Co-operative Development

Seeds for Growth provides advice, support and training for groups of people who would like to launch their own worker co-operative. Co-operatives are registered businesses that can trade in any enterprise sector (retail, food, services, etc) and are led by all the employees. In smaller co-operatives often all the employees are on the management committee, whereas in larger ones there will be elections to sit on the governing board.

In partnership with Tower Hamlets Co-operative Development agency, Seeds for Growth accessed grant funds from the Co-operative Group to promote the development of new worker co-operatives in London. We employed 18 co-operative development advisers who supported the establishment of 145 new worker co-ops across London from 2010-2012.

We have extensive experience of supporting people to establish worker co-ops.

Have an idea for a new co-operative? Contact us!

Co-operatives are businesses owned and run by their members. Whether the members are customers, employees or residents they have an equal say in what the business does and a share in the profits.

As well as benefiting their members, co-operatives share internationally agreed principles and act together to build a better world through co-operation.

Co-operatives are a flexible business model. They can be set up in different ways, using different legal structures, depending on what works for the members. The key is that they are owned and run by the members, the people who benefit from the co-operative’s services. As businesses owned and run by their members, co-operatives give members an equal say and a share of the profits.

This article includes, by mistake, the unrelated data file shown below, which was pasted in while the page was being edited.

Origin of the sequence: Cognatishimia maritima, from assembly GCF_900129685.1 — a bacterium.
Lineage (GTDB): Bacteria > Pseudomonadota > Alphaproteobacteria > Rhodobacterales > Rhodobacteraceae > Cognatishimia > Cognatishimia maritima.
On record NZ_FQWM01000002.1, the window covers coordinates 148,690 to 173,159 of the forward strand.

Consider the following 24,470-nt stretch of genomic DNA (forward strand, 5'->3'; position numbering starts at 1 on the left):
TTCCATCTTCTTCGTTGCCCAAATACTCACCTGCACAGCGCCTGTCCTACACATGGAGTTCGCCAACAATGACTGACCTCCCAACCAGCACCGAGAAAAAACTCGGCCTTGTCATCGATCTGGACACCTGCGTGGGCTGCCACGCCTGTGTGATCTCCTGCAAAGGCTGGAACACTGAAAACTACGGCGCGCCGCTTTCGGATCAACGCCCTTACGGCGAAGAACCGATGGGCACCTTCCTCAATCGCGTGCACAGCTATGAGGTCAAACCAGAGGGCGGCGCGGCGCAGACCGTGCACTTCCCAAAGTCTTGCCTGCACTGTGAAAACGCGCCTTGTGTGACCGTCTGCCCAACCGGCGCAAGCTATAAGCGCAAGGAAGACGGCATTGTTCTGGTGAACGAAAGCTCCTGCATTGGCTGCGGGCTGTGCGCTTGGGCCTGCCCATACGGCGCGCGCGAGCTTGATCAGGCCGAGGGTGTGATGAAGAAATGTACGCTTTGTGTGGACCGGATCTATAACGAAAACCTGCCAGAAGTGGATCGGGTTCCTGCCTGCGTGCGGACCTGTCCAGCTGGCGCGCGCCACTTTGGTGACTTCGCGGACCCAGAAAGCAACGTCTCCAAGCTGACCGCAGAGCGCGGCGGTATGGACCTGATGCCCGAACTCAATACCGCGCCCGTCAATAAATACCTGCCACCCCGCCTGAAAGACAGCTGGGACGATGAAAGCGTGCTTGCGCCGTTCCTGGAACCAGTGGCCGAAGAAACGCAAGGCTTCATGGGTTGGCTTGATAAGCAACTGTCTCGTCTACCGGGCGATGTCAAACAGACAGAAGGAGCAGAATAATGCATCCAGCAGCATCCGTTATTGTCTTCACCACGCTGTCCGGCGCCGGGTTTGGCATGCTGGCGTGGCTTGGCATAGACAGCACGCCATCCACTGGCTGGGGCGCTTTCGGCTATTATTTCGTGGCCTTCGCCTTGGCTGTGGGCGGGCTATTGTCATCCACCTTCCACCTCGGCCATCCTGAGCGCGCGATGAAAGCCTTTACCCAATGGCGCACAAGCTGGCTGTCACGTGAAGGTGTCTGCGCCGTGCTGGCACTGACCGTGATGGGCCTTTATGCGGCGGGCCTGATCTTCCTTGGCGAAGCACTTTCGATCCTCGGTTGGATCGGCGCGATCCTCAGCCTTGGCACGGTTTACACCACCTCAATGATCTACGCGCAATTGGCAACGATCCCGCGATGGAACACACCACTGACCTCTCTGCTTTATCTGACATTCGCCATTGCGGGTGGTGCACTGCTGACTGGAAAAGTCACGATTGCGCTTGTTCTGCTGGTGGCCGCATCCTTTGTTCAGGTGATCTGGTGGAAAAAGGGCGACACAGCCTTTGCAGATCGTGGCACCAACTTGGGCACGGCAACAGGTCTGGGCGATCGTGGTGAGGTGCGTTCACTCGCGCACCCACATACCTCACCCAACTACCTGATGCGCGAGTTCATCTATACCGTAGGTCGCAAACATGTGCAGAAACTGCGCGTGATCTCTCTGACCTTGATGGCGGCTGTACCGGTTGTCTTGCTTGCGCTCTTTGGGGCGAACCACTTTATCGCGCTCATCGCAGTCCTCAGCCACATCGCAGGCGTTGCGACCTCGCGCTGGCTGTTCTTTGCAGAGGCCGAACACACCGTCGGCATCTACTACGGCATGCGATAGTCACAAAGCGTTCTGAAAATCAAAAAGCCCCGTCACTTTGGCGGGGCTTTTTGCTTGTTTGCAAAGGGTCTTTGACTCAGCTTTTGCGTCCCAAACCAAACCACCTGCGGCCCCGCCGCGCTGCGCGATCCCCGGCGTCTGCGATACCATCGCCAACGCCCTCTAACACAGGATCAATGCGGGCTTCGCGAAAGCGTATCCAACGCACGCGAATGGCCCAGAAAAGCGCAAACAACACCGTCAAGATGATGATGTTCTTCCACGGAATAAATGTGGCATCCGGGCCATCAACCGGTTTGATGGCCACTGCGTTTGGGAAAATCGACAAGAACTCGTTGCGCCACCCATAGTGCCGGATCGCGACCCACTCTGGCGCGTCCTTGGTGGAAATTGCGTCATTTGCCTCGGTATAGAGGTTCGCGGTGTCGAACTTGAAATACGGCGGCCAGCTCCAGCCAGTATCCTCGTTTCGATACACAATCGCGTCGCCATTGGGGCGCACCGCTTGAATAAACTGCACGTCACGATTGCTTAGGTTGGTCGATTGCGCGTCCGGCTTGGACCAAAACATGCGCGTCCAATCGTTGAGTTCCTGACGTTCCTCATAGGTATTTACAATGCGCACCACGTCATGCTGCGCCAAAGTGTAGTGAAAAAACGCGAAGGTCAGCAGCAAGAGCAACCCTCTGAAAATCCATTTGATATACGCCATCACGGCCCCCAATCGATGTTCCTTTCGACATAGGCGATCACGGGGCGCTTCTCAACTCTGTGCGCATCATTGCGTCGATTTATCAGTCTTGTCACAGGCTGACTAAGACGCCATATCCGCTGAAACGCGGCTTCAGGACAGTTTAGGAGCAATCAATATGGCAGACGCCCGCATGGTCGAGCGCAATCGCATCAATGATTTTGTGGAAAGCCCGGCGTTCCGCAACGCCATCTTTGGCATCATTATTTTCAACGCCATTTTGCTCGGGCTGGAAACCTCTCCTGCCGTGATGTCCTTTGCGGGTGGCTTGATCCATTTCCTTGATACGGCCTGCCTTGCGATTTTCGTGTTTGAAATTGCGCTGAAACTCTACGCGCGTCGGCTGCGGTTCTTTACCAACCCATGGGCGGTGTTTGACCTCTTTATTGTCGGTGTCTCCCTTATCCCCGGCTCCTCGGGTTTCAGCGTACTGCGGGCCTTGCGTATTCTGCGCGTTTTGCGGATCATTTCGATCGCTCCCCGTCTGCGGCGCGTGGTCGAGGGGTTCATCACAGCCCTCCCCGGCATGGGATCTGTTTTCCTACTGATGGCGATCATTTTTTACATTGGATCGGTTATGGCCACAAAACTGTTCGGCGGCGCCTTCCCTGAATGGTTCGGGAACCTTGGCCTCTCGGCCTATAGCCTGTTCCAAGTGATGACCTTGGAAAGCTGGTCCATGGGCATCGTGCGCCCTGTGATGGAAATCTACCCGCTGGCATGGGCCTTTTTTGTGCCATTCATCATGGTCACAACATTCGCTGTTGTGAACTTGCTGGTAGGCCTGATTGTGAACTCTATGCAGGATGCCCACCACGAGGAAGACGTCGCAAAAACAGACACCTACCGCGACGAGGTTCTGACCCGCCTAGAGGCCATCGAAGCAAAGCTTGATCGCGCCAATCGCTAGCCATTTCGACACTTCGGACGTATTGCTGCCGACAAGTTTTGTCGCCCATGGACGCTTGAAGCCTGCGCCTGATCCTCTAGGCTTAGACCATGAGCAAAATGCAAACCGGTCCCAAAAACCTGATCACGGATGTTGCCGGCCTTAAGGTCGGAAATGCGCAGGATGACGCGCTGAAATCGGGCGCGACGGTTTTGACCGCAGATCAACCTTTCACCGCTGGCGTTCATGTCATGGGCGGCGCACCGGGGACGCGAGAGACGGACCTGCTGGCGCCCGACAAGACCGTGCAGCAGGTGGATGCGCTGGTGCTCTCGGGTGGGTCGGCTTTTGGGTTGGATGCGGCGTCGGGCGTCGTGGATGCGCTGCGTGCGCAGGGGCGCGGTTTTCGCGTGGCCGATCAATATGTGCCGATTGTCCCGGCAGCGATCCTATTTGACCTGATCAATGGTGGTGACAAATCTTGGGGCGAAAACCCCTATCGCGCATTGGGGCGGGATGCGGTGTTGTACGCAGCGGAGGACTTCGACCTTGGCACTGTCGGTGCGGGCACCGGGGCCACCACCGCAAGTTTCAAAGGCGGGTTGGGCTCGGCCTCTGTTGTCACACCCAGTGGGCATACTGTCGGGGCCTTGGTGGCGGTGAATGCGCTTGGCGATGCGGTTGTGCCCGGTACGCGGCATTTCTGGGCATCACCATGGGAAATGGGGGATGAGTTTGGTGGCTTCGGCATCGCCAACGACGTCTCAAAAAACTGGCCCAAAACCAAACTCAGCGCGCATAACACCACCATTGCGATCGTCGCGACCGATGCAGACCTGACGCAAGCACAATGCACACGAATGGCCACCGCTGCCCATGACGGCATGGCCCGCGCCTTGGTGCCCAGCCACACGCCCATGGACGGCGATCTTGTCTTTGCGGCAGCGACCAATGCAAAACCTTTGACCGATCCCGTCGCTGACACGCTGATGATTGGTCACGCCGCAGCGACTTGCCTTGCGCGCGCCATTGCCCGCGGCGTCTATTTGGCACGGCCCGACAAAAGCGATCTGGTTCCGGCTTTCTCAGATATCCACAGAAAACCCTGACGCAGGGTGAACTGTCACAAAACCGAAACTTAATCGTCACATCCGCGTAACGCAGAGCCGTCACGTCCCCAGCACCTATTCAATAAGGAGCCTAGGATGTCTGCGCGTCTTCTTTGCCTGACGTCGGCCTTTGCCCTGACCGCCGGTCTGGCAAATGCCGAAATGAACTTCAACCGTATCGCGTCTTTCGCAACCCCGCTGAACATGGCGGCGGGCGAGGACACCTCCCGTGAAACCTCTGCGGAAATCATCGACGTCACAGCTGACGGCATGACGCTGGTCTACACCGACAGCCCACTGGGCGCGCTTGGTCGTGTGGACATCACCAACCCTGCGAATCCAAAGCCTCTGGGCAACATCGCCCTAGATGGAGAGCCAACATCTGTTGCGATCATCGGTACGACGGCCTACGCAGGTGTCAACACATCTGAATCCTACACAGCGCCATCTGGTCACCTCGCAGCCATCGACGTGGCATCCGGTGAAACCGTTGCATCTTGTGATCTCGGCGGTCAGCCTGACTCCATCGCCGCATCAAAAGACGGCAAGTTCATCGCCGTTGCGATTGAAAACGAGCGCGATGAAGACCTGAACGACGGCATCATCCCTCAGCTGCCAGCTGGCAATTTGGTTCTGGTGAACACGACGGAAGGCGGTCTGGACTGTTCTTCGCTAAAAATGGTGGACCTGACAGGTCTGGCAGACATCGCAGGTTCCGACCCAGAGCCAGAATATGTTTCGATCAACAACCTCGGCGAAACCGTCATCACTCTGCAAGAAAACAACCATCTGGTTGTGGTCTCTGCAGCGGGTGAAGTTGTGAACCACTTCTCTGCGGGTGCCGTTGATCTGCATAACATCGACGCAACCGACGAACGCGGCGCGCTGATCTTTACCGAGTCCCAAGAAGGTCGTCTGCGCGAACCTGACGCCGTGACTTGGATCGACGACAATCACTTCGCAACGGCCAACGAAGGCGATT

Sharing profits: Co-operatives are businesses that share their profits amongst their members – everyday people, not external shareholders. Eight out of ten people in the UK think co-operatives are fair; only two out of ten think the same of conventional companies.

Serving members: Because co-operatives do not need to bring benefits to outside shareholders or investors, co-operatives can focus on making sure their members get the best service. And because co-operatives are run by and for their members, all members have an equal say.

Widening ownership: As businesses owned by customers, employees and residents, co-operatives share wealth and ownership, rather than concentrate it in the hands of a few. With the gap between rich and poor at its highest since records began, the co-operative approach has never been needed more.

Building communities: Co-operatives allow people to do things together they could not achieve alone. By enabling members to meet and share ideas, activities, skills, costs and resources, co-operatives build a sense of shared community.


Co-operatives share their profits.

Co-operatives are owned by their members.

Co-operatives narrow the gap between rich and poor.

There are over 5,500 co-operatives in the UK.

Co-operatives work in all parts of the economy.

14 million people in the UK are members of a co-operative.

Co-operatives contribute over £350 billion to the UK economy.

There are 1 billion members of co-operatives worldwide.

Co-operatives produce 75% of Fairtrade goods.

Co-operatives outperform the UK economy.

Co-operatives employ over 250,000 people in the UK.

Eight out of ten people think co-operatives are fair.

People are happier when co-operating.


There are more than 1 billion members of co-operatives in the world.

The UK co-operative sector is part of a successful global movement that makes a difference to tens of millions of people around the world.

There are more than 1 billion members of co-operatives worldwide, which between them employ

over 100 million people – that’s 20% more than multinational enterprises.

Co-operatives account for 75% of all Fairtrade goods produced. All in all, 887,000 smallholders in developing countries are able to get a fair wage through Fairtrade co-operatives.